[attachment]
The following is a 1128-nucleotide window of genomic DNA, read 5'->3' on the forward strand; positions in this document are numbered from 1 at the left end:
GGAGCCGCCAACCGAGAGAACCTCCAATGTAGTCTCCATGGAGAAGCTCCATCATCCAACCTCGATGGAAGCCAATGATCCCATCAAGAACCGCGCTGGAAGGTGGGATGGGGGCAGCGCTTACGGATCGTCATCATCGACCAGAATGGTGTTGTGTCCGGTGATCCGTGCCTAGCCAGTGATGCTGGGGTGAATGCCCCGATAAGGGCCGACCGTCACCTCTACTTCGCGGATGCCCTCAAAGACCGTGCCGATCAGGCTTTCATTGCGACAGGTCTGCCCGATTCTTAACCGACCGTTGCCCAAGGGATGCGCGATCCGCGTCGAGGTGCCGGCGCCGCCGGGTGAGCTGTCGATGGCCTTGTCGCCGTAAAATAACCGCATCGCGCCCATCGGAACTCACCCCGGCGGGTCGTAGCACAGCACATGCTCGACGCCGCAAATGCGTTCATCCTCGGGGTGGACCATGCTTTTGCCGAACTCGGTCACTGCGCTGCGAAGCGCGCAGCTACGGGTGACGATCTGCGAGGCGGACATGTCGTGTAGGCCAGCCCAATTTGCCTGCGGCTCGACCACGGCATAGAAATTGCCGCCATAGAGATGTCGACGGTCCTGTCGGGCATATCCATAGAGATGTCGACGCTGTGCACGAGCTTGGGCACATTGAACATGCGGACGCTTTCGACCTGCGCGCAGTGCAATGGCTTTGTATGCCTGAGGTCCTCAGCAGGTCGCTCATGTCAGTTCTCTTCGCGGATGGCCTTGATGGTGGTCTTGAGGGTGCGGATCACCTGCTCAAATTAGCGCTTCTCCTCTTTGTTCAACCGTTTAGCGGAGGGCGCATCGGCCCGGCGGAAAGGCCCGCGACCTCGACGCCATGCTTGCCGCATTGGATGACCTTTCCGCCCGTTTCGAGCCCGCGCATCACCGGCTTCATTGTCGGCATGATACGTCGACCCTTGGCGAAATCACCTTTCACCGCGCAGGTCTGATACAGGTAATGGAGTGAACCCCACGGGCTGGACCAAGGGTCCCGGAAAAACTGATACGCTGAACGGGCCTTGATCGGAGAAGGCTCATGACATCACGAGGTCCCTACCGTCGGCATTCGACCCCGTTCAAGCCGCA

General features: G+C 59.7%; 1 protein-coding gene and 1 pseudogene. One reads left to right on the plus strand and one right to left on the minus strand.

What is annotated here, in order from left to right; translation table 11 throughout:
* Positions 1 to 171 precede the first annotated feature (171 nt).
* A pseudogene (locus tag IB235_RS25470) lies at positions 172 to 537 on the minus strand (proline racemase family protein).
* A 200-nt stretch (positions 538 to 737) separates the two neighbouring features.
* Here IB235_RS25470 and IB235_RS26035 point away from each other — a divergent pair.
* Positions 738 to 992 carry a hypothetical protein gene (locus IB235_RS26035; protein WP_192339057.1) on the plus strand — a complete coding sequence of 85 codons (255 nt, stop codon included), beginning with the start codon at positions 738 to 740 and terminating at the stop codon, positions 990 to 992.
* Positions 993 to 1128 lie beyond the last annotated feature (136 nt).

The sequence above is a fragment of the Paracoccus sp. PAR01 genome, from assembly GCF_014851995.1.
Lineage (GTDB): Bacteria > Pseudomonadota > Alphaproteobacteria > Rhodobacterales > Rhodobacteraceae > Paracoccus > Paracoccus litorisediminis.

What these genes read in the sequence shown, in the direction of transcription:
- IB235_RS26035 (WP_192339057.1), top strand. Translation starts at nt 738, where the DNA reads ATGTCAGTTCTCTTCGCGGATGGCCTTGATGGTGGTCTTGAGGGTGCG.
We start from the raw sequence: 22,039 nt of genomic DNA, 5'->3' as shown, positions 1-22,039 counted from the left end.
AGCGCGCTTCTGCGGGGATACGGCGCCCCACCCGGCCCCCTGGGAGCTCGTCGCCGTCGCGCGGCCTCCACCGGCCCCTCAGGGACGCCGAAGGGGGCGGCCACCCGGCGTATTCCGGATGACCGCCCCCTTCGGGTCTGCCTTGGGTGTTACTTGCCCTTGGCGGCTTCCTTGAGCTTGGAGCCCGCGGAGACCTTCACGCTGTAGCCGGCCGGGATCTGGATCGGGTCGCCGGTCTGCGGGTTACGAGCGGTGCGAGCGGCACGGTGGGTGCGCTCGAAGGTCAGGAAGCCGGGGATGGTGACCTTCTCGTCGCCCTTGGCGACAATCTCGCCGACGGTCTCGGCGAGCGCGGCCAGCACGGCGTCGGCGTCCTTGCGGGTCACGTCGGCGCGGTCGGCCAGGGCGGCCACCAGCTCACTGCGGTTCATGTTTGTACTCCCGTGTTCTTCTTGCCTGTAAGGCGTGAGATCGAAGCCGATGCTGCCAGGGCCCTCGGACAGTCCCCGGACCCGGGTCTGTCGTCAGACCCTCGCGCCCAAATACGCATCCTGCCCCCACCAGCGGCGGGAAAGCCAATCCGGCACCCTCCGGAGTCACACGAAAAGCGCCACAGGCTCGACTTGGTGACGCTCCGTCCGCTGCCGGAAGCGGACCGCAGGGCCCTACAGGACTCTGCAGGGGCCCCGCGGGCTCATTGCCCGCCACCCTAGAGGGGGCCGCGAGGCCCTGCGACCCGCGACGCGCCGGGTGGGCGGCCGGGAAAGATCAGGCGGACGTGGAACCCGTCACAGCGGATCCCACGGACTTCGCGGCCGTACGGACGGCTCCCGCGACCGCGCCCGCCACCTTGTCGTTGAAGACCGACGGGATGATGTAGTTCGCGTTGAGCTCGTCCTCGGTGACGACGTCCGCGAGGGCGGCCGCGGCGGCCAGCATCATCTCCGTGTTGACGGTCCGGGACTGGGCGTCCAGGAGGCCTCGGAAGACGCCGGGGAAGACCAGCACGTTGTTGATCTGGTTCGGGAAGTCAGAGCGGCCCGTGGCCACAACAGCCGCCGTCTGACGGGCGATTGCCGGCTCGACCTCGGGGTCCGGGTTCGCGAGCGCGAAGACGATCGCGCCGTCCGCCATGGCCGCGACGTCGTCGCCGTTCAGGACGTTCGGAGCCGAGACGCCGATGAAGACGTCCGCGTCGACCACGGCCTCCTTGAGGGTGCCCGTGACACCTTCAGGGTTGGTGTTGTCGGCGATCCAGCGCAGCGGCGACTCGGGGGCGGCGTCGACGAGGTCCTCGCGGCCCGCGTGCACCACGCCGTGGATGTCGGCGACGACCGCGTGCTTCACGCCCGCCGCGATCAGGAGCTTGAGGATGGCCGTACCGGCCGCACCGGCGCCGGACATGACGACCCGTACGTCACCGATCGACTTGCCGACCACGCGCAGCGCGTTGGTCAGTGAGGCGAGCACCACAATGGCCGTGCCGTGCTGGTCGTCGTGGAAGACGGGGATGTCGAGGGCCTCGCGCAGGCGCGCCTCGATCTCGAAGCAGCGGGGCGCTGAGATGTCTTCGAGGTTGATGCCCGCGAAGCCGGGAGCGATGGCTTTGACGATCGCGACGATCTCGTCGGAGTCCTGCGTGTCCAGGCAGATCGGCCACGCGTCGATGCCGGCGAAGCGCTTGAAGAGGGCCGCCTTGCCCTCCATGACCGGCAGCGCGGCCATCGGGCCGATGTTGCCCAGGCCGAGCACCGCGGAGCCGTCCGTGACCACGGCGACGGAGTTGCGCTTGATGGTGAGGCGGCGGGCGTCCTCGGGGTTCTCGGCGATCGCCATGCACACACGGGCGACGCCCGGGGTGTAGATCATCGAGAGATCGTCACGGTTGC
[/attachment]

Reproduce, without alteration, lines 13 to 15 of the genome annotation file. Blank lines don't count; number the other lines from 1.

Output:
What these genes read in the sequence shown, in the direction of transcription:
- IB235_RS26035 (WP_192339057.1), top strand. Translation starts at nt 738, where the DNA reads ATGTCAGTTCTCTTCGCGGATGGCCTTGATGGTGGTCTTGAGGGTGCG.
We start from the raw sequence: 22,039 nt of genomic DNA, 5'->3' as shown, positions 1-22,039 counted from the left end.